Following their discussion, Reuss agreed to run criminal background checks on all current Orion employees, and the results were disturbing. One extreme example was an employee who the company thought was out on medical leave, but was actually serving a short prison sentence. As a result of the investigation and subsequent criminal background checks, Reuss reinstated criminal background checks on all prospective employees before they were offered a position with Orion.

The Nickels investigation also led to changes to the refund process. Orion established controls that limited the refund amount a representative could initiate to $150. Any refund that exceeded $150 would need to be reviewed and approved by a member of the finance team. Moreover, the finance department adopted Rach’s data analytics routines to search for potential fraud, waste, and abuse.

Orion fired Nickels and reported the incident to law enforcement, sharing all its supporting documentation as evidence. She faces charges that may result in up to 10 years in prison.

Lessons Learned

Organizations should run criminal background checks on all potential employees before they offer candidates a position. They should also periodically conduct background checks on all existing employees — including senior leaders.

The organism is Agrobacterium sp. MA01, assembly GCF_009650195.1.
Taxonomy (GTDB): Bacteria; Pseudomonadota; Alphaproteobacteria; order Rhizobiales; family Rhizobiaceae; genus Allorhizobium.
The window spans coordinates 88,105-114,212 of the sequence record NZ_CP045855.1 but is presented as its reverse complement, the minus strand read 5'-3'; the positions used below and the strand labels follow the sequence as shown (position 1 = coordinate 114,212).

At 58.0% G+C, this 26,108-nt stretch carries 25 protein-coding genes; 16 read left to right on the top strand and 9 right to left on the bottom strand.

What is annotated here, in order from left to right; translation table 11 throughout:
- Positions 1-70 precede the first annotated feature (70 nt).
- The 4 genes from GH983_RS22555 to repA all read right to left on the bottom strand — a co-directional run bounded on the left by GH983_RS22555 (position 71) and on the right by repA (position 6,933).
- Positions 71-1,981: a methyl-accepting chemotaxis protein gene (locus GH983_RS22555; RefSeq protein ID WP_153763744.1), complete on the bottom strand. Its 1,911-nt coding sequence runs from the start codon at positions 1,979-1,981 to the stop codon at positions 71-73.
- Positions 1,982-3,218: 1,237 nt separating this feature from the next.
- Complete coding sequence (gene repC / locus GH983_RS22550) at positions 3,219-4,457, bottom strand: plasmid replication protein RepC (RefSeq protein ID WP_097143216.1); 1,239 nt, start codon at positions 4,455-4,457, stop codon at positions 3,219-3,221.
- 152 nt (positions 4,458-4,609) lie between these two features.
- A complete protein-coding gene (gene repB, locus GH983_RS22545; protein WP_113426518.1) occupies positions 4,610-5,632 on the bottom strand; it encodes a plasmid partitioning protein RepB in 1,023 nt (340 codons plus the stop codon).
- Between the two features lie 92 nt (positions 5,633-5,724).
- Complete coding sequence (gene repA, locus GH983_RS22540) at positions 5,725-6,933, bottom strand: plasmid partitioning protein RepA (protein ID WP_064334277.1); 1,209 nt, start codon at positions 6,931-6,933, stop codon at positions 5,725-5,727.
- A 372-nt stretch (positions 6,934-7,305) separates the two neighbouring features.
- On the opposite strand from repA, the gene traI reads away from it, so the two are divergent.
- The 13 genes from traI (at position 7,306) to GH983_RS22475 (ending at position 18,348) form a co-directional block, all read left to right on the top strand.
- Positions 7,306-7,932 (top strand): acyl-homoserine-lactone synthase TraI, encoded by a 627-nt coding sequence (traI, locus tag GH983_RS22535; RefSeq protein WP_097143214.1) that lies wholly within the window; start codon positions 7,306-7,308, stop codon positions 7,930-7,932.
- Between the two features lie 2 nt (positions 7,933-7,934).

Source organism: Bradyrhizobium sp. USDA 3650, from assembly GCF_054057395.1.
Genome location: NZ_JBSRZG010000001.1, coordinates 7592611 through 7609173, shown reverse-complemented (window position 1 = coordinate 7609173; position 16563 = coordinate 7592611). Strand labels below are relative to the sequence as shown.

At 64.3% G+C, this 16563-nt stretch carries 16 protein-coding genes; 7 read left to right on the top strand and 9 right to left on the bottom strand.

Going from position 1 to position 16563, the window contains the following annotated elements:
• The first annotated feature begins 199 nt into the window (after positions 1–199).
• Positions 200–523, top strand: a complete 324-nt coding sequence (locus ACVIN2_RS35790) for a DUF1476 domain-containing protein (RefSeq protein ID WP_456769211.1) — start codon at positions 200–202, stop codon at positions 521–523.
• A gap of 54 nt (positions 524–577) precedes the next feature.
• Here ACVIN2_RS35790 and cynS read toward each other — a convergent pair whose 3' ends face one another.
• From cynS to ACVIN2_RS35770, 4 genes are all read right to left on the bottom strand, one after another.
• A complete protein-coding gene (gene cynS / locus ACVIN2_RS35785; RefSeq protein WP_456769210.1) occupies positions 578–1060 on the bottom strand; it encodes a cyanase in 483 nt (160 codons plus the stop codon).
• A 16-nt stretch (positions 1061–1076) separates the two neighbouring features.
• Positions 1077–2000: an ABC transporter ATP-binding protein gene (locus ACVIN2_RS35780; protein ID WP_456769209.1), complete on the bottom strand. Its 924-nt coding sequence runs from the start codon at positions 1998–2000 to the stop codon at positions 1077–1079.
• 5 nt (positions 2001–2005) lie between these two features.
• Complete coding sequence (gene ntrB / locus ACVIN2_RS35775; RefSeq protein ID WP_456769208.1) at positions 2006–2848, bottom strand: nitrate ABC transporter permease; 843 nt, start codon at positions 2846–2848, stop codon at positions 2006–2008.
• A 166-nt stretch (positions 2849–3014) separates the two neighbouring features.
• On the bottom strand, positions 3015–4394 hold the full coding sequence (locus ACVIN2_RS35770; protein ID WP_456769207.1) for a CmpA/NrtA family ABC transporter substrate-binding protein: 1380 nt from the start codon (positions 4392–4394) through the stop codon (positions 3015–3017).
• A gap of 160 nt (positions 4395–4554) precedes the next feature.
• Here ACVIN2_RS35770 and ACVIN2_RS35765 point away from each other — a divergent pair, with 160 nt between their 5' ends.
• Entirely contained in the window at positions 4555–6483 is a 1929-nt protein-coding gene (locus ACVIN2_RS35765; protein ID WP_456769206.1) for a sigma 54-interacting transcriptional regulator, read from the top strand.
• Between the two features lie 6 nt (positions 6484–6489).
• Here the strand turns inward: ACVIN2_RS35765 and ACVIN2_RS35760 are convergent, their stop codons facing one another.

Organizations should institute appropriate separation of duties. In this case, the employee’s ability to initiate a refund without review facilitated the fraud scheme.

All organizations should implement proactive fraud data analytics to detect and prevent occupational fraud, waste, and abuse.

Exception reports should be created and reviewed periodically to identify unusual patterns. For refunds, an exception report identifying who was requesting refunds exceeding a certain dollar threshold or where the refunds were being sent should have identified the Nickels scheme in its infancy.

Refunds should only be issuable to the original method of payment. For example, if the customer is making payments via credit card, the refund should be returned to the credit card. This practice deters money laundering schemes.

Grant Wahlstrom, CIA, CPA, CFE

ADT, Boca Raton, Fla.